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TV Evolving Rapidly With ‘Game Changing’ Tech: Comcast CEO

Comcast's new cable operating system, voice controlled remotes and increasingly robust user interaction will be 'game changers' for the television industry, said Comcast chairman and CEO Brian Roberts. He spoke with CNBC's "Squawk on the Street" Tuesday from the NCTA "The Cable Show" in Washington, DC.

"It starts with our goal which is to take all of the intelligence out of the cable box and put it in the cloud. That allows us to innovate faster," he said. "It's smarter, it's personalized, it's easy, it's fun and it's beautiful... at the same time, it gets you to your content faster, it learns about your behaviors and your preferences."

Roberts said some of the features he's most excited about are the ability to use voice prompts to operate the remote control, increased search features as well as accessing web content such as YouTube. "We want your entertainment experience to get you to your content faster. Web videos are coming on strong and people want them on bigger devices. We want to make that as seamless and easy as possible."

The new interactive features on Comcast's remote control system have created buzz at the NCTA conference and Roberts expects much more progress in this area. Customers can expect a range of new features, although the future is not completely certain, he said. The company has been experimenting with "everything from gesture, to voice to keystroke," and Comcast remains open-minded to finding partners to evolve the experience.

(Related: As TV Migrates Online, Cable Is Under Pressure to Change)

"It's the beginning of a game-changer. We've been working on it for many years and we're excited," he said.

Another game-changer is dynamic ad insertion, he said, where advertisers can target relevant ads during on-demand, non-live programming.

Brian Roberts, Chairman and CEO of Comcast.
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Brian Roberts, Chairman and CEO of Comcast.

Roberts said that broadband is the fastest growing part of Comcast's business, adding that the potential for high speed Internet is almost limitless. He said that the company is looking at applications such as home energy management, home health care and security for integration into Comcast's cable and broadband ecosystem.

The trend in entertainment will be a range of choices for consumers, including a range of on-demand selections, TV everywhere, increased broadband speeds as a result of "a technological explosion that is happening for every consumer."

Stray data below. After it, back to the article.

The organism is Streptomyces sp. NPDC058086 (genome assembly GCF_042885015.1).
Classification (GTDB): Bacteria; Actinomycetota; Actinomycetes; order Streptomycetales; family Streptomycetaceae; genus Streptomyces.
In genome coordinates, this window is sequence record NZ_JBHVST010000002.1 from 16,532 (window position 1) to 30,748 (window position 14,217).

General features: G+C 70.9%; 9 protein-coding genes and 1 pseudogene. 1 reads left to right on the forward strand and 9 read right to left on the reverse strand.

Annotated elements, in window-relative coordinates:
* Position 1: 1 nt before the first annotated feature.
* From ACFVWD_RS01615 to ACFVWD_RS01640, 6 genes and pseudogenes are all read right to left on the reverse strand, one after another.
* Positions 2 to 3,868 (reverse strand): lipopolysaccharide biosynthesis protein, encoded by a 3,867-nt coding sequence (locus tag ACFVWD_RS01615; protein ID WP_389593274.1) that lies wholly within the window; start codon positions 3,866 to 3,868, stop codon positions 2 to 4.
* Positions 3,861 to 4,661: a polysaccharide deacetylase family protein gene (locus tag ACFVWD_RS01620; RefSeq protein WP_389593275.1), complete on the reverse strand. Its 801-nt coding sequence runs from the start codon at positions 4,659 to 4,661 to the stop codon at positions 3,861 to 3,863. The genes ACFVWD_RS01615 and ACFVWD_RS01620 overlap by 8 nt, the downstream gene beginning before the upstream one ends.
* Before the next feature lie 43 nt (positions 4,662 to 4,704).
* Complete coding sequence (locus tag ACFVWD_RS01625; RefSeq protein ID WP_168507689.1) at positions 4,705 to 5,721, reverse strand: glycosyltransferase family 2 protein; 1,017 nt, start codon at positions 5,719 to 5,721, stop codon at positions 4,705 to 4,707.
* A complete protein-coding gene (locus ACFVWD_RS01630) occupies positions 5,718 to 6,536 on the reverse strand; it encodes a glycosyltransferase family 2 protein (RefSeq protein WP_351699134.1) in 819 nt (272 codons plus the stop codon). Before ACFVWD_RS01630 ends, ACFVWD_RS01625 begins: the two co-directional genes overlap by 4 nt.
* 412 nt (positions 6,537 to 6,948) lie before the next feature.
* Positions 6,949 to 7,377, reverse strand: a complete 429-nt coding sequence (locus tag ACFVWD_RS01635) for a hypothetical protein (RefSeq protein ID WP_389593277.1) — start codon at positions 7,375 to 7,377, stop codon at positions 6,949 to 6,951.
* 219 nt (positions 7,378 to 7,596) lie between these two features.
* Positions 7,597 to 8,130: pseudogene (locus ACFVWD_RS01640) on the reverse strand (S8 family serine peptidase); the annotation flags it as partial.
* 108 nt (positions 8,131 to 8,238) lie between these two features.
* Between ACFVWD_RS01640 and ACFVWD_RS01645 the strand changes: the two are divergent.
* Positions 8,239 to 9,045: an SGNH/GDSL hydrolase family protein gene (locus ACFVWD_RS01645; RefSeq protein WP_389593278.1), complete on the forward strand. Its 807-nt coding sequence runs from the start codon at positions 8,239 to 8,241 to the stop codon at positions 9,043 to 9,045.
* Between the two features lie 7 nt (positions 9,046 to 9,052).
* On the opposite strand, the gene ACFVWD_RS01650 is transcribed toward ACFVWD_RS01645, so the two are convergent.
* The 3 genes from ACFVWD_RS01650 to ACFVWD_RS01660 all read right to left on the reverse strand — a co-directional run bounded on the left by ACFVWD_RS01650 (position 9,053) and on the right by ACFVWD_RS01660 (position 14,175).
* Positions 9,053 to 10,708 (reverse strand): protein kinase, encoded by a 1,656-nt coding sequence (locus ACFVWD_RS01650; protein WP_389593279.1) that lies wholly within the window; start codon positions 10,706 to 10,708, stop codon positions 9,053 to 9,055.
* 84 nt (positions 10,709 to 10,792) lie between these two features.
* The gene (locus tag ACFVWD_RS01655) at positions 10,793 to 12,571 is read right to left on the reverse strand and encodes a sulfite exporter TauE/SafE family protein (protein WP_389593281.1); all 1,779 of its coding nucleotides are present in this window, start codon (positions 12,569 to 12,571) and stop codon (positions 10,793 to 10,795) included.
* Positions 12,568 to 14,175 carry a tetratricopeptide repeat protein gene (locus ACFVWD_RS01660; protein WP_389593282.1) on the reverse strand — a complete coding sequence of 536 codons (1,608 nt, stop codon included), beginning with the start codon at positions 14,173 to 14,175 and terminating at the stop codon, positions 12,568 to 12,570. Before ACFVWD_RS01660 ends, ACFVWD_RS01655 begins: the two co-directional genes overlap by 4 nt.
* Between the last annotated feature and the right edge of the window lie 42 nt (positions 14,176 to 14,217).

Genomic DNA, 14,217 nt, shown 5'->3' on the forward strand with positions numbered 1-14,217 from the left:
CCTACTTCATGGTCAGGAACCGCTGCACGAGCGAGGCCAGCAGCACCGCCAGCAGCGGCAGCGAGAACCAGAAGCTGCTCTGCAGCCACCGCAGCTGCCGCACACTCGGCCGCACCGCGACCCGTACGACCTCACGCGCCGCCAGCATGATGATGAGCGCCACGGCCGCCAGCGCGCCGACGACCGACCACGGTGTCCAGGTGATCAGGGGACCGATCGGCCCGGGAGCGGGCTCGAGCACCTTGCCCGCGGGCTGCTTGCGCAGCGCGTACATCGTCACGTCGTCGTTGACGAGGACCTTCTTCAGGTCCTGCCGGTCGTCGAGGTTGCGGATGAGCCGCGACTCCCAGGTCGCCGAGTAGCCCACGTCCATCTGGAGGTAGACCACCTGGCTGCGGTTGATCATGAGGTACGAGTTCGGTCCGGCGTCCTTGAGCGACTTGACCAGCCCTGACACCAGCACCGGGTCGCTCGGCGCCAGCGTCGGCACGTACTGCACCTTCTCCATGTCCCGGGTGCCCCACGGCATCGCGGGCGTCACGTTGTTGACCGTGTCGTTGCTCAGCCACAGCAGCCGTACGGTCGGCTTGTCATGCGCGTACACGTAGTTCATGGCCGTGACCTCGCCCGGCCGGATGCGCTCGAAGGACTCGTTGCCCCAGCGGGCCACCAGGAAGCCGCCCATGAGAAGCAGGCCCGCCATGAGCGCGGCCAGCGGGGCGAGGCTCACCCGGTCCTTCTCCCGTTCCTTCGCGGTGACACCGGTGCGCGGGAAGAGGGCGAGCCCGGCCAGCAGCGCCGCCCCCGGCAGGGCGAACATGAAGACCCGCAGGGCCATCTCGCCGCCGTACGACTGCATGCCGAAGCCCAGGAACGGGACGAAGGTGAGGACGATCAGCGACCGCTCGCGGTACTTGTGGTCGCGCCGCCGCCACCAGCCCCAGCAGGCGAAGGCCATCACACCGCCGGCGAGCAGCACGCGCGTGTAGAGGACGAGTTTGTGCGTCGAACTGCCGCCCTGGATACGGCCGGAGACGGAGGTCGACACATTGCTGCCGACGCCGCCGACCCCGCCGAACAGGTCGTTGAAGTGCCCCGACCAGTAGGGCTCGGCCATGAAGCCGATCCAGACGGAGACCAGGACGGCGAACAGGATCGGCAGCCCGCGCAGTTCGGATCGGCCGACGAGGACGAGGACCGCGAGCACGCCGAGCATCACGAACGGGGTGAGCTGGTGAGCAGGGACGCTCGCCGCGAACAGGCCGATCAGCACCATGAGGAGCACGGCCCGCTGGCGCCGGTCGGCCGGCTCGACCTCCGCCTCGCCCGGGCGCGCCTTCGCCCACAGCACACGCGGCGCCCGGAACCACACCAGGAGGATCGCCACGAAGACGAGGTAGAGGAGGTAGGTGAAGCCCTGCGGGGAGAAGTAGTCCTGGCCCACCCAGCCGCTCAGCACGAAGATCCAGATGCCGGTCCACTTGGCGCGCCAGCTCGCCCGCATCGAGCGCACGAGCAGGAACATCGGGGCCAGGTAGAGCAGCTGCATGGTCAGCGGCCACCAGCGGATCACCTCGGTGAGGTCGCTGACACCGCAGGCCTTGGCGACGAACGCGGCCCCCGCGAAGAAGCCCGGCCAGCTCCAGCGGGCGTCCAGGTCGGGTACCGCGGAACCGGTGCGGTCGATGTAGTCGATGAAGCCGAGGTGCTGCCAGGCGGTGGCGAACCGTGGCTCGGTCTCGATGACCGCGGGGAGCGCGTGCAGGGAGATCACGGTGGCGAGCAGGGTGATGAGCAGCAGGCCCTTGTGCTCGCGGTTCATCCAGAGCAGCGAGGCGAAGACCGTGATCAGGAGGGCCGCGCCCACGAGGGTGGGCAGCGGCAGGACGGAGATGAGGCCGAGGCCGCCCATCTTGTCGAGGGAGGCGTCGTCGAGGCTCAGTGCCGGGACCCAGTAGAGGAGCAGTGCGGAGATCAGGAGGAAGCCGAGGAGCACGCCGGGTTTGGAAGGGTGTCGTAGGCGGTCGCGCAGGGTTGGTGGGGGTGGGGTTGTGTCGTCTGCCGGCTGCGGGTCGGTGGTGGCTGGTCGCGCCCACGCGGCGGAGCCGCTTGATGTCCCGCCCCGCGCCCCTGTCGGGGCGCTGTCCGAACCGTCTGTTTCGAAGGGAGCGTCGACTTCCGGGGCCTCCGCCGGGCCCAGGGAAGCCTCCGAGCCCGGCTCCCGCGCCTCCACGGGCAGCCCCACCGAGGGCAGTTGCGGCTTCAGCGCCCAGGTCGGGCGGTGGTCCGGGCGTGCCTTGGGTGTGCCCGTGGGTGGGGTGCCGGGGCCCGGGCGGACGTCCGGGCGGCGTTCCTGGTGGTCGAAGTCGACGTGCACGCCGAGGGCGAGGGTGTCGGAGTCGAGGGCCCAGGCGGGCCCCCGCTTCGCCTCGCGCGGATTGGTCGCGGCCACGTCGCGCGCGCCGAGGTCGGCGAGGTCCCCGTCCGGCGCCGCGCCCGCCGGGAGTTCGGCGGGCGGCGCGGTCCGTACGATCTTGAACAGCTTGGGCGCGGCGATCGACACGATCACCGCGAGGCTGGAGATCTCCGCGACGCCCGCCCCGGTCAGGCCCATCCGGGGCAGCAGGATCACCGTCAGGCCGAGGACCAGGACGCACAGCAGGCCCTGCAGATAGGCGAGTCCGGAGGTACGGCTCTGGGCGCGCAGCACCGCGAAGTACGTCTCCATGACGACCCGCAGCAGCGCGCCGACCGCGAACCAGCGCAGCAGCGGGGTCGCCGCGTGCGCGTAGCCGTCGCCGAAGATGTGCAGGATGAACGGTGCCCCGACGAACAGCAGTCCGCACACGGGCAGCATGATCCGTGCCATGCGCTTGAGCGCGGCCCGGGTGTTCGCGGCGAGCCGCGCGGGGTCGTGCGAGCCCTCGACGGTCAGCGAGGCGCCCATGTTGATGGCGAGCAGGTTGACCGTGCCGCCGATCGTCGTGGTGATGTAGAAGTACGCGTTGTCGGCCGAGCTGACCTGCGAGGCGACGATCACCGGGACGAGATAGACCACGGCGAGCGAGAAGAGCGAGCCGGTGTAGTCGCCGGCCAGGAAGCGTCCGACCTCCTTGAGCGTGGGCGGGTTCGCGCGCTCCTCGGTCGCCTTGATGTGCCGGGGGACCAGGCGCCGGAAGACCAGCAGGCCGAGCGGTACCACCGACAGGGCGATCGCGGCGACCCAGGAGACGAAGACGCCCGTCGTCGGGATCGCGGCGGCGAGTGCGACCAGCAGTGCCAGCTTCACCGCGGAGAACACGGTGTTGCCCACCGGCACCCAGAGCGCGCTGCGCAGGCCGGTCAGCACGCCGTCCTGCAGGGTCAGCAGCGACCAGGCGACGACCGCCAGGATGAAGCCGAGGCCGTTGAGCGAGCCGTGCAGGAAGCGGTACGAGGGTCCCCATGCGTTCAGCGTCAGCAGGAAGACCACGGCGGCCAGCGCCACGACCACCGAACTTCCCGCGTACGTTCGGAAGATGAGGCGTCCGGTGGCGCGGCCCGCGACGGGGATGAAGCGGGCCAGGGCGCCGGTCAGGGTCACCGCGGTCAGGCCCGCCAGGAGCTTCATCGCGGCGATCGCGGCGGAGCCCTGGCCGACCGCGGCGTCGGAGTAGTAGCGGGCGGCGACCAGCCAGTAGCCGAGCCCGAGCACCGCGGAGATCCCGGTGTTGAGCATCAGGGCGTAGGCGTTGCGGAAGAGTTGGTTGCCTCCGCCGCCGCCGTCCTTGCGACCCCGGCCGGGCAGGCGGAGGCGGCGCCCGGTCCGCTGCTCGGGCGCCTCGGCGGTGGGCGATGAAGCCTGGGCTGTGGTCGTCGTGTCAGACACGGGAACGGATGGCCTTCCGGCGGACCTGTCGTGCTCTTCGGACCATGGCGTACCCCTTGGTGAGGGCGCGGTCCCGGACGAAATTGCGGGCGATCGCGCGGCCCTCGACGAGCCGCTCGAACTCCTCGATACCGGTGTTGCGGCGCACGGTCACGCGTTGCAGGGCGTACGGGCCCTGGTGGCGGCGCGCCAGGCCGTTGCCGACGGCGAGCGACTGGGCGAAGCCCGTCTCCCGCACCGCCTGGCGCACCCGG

(Related: Amazon Moving Ahead With Five Original TV Series)

Higher speeds demanded by consumers will be available without having to make significant investments in infrastructure and "the more consumers want speed, the better it will be for our company," he said. Compared to Google's high speed network, Google Fiber, Roberts welcomed competition and the greater visibility given to ultra-fast Internet services.

Roberts also said that significant investments have been made for customer service, an area where the company is putting several billion dollars to work in order to increase satisfaction and engagement from consumers. There will be a "whole other level of service innovation," he said.

"My goal is not to always know what every consumer wants but to make sure our company moves quickly, has the best platform, and is open-minded to the change that is part of our daily lives," he explained.

Roberts also predicts that the ultra-high definition format called "4K" is "coming on strong," with lower cost devices and broader applicability. 4K offers viewers four times the resolution of 1080p, the highest definition widely available for consumers today.

(Related: Future of Broadcast TV an 'Open Question': Liberty Media CEO)

On the controversial internet rebroadcasting company Aereo, Roberts said the company had "a lot of legal challenges" and that "it is not a legal system. It will be challenged in court and we'll see how that plays out."

On purchasing NBC Universal, Roberts said the company has "a lot of momentum" across the board, from theme parks to cable television and the movie business.

Earlier on Tuesday, Roberts, speaking at NCTA, said that the future of television will be more interactive, more personalized and work on every device, offering consumers "everything you want, anytime you want it, on any device."

Roberts also revealed the new entertainment operating system for cable subscribers, X2i, which is expected to be released in late fall 2013. The system will allow for increased customization for their guide, including personal recommendations. The system allows for "interactivity like you've never seen before," he said on stage at the conference.

Disclosure: Comcast is the owner of NBCUniversal, the parent company of CNBC and CNBC.com.

— By CNBC's Paul Toscano. Follow him on Twitter and get the latest stories from "Squawk on the Street" @ToscanoPaul

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